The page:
“You have to blend in, otherwise they’ll single you out.” I heard that phrase so many times before arriving in Milan this summer. Obviously, there was a safety aspect to this advice. Tourists are much more likely to be taken advantage of than locals. But just how would I go about “blending in” with the people in Milan? At the very beginning of my IES Abroad program, we had an orientation that taught us all about Italian culture, including what to and what not to wear and how to behave. Attire and behavior are two of the biggest ways tourists stand out. Blending in isn’t just necessary for safety. If you don’t try to differentiate yourself from the locals wherever you are visiting, you are more likely to enjoy your time there. When “living like a local,” especially in Italy, you get the full experience of this beautiful country.
I also found my community assistant (CA) to be very helpful in the “blending in” process. Every apartment in the IES Abroad program has a CA living with the students. The CA is an actual student from Italy who is more than willing to show you around the city and offer advice and assistance. I really got lucky with my CA, Giulia. She is so amazing and has gone above and beyond in making sure my roommates and I are all well-adjusted to Milan. I have been able to see way more than just the typical tourist sites in Milan and Italy as a whole by blending in with the locals, and I believe my study abroad experience has been all the better for it.
If you are thinking about studying abroad, remember this: fully immerse yourself! You are choosing somewhere amazing to live for a couple months, so you might as well get as much as you can out of this awesome experience. You will be in a new country with different cultural practices. Learn about them before deciding you want to be against them. For example, I remember learning about how late dinnertime is here in Italy, around 8, and thinking “oh there’s no way!” However, as time went on, I became used to eating at this later time. What also helped with adjusting to this was learning why the time was so late. The Italian work day ends later than your typical American work day. Since this is such a family-oriented culture, the dinnertime is later so that the whole family can eat together. My roommates and I have even started practicing this ourselves. We won’t start cooking dinner until everyone’s returned from their internship.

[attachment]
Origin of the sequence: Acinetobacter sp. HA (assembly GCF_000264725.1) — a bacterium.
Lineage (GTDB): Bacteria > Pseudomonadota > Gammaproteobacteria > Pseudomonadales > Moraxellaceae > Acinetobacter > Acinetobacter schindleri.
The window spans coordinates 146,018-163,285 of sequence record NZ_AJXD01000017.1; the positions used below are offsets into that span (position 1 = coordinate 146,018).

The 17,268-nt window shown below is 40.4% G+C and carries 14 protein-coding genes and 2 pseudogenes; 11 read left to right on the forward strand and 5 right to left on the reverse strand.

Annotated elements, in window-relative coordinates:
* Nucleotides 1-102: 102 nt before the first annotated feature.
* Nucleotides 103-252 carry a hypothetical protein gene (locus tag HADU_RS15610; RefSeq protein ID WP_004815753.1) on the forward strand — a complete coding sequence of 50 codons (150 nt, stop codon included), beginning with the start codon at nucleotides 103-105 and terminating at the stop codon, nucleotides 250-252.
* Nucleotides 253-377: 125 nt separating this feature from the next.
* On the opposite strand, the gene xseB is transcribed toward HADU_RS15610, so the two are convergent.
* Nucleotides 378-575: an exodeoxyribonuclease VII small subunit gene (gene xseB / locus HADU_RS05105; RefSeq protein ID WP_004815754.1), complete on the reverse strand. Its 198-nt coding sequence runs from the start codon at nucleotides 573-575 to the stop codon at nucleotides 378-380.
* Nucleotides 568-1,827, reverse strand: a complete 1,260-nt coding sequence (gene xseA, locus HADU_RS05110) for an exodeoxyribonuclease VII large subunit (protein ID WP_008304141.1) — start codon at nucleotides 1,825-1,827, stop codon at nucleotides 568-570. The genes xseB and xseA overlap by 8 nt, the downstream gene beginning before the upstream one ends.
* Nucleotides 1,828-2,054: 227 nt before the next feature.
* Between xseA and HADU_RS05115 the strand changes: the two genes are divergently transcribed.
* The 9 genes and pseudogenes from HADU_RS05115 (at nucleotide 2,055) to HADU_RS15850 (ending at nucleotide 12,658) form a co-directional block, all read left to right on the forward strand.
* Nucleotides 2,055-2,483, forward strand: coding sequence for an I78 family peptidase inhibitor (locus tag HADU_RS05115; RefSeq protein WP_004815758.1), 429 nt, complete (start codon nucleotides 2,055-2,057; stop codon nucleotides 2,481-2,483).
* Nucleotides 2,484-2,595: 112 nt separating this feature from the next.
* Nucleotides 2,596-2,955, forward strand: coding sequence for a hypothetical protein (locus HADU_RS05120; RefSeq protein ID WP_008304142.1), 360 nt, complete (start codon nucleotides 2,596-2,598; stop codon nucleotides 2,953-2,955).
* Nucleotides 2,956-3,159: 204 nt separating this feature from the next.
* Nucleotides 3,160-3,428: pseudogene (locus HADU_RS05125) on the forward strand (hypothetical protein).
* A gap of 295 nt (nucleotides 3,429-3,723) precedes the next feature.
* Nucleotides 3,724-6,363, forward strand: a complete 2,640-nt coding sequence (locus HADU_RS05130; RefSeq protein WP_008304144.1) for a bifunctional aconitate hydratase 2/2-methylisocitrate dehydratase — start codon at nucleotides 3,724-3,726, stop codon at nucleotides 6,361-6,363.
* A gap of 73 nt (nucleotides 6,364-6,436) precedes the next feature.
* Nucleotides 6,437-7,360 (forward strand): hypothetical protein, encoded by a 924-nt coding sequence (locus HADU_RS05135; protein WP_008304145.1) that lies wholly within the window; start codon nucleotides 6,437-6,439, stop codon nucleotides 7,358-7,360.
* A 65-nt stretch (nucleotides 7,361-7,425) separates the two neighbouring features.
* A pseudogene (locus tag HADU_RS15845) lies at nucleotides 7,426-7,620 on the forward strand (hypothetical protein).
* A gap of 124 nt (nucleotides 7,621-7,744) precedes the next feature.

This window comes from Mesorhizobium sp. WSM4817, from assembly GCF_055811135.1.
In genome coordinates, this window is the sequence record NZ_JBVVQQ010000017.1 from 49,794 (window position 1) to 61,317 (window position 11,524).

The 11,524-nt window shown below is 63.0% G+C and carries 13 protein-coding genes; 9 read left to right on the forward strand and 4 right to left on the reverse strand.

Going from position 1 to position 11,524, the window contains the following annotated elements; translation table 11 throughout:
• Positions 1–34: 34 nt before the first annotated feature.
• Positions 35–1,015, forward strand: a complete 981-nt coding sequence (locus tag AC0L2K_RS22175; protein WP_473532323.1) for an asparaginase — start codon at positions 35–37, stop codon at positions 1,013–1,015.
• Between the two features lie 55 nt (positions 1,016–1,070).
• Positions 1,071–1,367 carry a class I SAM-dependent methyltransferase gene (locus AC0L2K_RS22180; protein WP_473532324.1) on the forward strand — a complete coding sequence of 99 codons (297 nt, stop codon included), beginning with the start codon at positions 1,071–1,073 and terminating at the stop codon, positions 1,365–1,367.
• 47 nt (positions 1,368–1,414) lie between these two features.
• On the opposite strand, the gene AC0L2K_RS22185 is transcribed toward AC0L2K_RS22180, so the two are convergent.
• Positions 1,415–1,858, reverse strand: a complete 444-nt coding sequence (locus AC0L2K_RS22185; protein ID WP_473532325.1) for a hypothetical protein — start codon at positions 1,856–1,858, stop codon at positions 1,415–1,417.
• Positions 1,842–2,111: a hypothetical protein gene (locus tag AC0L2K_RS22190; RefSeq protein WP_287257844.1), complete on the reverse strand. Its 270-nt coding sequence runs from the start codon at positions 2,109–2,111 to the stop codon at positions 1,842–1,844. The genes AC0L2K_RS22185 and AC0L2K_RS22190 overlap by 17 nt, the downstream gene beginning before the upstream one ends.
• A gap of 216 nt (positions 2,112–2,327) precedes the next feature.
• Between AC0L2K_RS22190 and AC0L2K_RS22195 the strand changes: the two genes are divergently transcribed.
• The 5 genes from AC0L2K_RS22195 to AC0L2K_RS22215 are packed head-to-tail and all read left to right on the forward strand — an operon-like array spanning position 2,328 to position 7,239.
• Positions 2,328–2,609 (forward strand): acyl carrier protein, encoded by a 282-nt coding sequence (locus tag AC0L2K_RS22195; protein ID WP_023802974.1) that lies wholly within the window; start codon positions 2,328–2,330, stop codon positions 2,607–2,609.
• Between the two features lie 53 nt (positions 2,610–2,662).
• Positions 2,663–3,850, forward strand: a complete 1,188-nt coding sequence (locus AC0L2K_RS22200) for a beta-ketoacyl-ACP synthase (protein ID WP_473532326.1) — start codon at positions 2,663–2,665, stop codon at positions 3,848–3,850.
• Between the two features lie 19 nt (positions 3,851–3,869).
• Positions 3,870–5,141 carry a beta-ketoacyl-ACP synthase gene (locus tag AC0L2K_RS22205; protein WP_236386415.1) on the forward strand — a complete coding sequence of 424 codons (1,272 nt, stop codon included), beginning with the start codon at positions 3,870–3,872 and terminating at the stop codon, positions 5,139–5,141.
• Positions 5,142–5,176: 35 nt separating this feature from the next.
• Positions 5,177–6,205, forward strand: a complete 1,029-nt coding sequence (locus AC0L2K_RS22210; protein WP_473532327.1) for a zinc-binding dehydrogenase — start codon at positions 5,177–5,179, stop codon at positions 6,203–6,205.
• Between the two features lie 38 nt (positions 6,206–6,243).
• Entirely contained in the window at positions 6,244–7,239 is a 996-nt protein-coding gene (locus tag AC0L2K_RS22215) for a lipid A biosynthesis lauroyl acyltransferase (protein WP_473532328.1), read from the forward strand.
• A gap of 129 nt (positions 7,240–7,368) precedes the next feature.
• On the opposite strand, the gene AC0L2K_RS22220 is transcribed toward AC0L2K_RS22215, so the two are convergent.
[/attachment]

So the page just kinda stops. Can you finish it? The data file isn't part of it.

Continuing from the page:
Being a tourist in a new city can be fun when you first arrive. However, getting to act like a local can be even more fun the longer you are in that new city. I truly feel like I know my way around Milan and love to give recommendations to new people I meet now. Milan is becoming my home away from home, and I couldn’t be happier! Because I took the time to fully immerse myself in this beautiful city and all it has to offer, I am having a way more enjoyable experience here. One complaint I’ve heard from people about Milan is that there’s nothing to do. If you’re looking for major tourist sites in Milan, you can see the Duomo, the Galleria, the Last Supper, and it pretty much ends there. I did all those amazing things, but then I also went and saw a ballet at the famous opera house in Milan and go to the “local restaurants,” far away from the ones tourists frequent. Milan has so much beautiful history and culture here, you just have to search a little deeper to find it. My time in Milan is almost over, so I’ll be using this time to be as much of a local as possible. Until next time, ciao!
More Blogs From This Author
<p>I'm a rising senior studying psychology at the University of Miami. Traveling is one of my favorite things to do so I am so excited to be studying abroad this summer. I've always been known to have a "passion for fashion," so being able to do a fashion internship in Milan is amazing!</p>